At Berkshire Hathaway's shareholder meeting earlier this month, Warren Buffet commented on the housing market:
People go crazy in economics periodically, in all kinds of ways. Residential housing has different behavioral characteristics, simply because people live there. But when you get prices increasing faster than the underlying costs, sometimes there can be pretty serious consequences.So much has already been said, written, predicted, speculated and surmised about the possibility of a "bubble" in housing, why not add even more rhetorical kindling to the fire? Here goes.
The most widely held belief has been that higher interest rates would bring about the demise of the boom. But Greenspan's Fed has tripled short-term rates in their last eight meetings and long-term rates have barely budged. So, if mortgages stay cheap, could the bubble still burst?
UCLA economics professor Edward Leamer believes such a scenario is already in the works: a flattening yield curve.
With long-term rates as sluggish as sea cows and Greenspan & Co. relentlessly raising short term rates, the gap between the two has tightened to nearly nothing. When the spread was very wide, banks raked in profits by borrowing at super-low short-term rates and then lending at high long-term rates. When the spread narrows, their margins get pinched, and they have less incentive to lend. Also, they have less extra cash to cover defaults, so they scrutinize new borrowers more carefully.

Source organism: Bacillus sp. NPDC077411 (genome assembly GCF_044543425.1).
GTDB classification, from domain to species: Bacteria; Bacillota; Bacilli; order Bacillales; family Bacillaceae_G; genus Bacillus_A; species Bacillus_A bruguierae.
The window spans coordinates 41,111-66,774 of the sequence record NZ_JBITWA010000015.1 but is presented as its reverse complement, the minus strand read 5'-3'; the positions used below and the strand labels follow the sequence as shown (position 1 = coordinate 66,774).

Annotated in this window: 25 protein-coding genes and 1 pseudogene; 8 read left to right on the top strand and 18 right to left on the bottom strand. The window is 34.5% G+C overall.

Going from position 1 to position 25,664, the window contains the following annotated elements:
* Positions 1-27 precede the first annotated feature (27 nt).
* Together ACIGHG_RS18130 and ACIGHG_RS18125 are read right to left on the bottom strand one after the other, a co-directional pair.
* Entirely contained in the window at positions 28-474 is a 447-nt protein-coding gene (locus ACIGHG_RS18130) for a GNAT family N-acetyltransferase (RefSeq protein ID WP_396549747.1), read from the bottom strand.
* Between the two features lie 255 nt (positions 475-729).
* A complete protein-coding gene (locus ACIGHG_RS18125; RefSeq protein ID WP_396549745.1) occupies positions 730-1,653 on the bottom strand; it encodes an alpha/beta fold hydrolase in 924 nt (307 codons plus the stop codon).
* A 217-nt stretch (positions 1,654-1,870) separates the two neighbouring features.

Fewer borrowers mean fewer buyers, and you don't need a UCLA economics professor to figure out the rest.There are so many similarities between the housing market of '05 and tech stocks in early 2000. Are we headed for a bust? Is there anything we can do to stop it?